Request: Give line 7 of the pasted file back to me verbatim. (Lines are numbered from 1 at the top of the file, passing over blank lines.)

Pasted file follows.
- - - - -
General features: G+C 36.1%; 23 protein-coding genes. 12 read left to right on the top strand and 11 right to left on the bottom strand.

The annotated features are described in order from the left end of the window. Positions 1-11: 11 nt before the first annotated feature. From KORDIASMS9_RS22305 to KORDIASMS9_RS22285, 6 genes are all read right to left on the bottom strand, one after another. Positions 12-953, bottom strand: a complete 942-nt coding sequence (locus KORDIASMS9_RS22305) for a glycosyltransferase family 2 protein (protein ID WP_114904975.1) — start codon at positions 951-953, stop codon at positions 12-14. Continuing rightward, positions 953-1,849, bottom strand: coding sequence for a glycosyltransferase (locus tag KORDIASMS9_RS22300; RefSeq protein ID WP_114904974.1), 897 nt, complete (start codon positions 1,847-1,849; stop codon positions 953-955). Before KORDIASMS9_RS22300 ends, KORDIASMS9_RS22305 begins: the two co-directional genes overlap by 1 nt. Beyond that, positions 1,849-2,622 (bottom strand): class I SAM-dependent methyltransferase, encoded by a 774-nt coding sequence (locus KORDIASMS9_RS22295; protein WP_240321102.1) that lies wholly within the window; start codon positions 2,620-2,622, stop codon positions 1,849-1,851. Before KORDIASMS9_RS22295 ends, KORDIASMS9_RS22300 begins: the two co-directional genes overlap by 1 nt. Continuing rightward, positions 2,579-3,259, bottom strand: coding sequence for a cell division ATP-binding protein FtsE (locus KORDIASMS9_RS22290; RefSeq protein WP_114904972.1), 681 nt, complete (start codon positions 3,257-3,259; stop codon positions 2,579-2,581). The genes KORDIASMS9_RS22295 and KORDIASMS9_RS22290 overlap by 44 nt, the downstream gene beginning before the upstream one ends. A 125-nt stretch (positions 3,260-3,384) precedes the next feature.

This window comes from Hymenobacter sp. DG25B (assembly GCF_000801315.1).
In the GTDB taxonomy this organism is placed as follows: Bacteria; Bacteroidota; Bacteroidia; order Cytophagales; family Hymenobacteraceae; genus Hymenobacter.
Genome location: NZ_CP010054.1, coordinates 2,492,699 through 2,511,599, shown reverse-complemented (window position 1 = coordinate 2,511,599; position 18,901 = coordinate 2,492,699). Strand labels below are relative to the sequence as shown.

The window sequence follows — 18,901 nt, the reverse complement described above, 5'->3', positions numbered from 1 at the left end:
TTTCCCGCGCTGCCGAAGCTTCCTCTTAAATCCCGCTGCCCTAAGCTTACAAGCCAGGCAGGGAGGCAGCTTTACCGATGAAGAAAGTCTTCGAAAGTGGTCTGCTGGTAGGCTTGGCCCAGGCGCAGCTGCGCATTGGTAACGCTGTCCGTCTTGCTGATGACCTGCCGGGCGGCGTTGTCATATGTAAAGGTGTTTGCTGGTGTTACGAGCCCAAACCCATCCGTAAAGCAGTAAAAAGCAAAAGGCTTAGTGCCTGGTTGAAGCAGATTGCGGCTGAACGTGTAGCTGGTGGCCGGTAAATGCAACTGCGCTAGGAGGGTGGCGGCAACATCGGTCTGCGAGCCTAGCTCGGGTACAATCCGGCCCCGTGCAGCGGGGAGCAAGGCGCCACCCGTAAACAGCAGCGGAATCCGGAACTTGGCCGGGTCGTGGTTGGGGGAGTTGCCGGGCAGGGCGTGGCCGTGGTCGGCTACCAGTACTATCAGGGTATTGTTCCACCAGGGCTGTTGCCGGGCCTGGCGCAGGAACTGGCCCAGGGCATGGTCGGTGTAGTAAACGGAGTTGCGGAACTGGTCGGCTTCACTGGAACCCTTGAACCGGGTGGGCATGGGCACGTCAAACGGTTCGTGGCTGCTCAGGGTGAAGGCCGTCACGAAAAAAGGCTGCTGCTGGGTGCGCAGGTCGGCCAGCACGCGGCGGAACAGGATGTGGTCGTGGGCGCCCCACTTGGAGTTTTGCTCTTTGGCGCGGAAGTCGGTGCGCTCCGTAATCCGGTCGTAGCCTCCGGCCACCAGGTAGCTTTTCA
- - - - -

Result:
TTTCCCGCGCTGCCGAAGCTTCCTCTTAAATCCCGCTGCCCTAAGCTTACAAGCCAGGCAGGGAGGCAGCTTTACCGATGAAGAAAGTCTTCGAAAGTGGTCTGCTGGTAGGCTTGGCCCAGGCGCAGCTGCGCATTGGTAACGCTGTCCGTCTTGCTGATGACCTGCCGGGCGGCGTTGTCATATGTAAAGGTGTTTGCTGGTGTTACGAGCCCAAACCCATCCGTAAAGCAGTAAAAAGCAAAAGGCTTAGTGCCTGGTTGAAGCAGATTGCGGCTGAACGTGTAGCTGGTGGCCGGTAAATGCAACTGCGCTAGGAGGGTGGCGGCAACATCGGTCTGCGAGCCTAGCTCGGGTACAATCCGGCCCCGTGCAGCGGGGAGCAAGGCGCCACCCGTAAACAGCAGCGGAATCCGGAACTTGGCCGGGTCGTGGTTGGGGGAGTTGCCGGGCAGGGCGTGGCCGTGGTCGGCTACCAGTACTATCAGGGTATTGTTCCACCAGGGCTGTTGCCGGGCCTGGCGCAGGAACTGGCCCAGGGCATGGTCGGTGTAGTAAACGGAGTTGCGGAACTGGTCGGCTTCACTGGAACCCTTGAACCGGGTGGGCATGGGCACGTCAAACGGTTCGTGGCTGCTCAGGGTGAAGGCCGTCACGAAAAAAGGCTGCTGCTGGGTGCGCAGGTCGGCCAGCACGCGGCGGAACAGGATGTGGTCGTGGGCGCCCCACTTGGAGTTTTGCTCTTTGGCGCGGAAGTCGGTGCGCTCCGTAATCCGGTCGTAGCCTCCGGCCACCAGGTAGCTTTTCA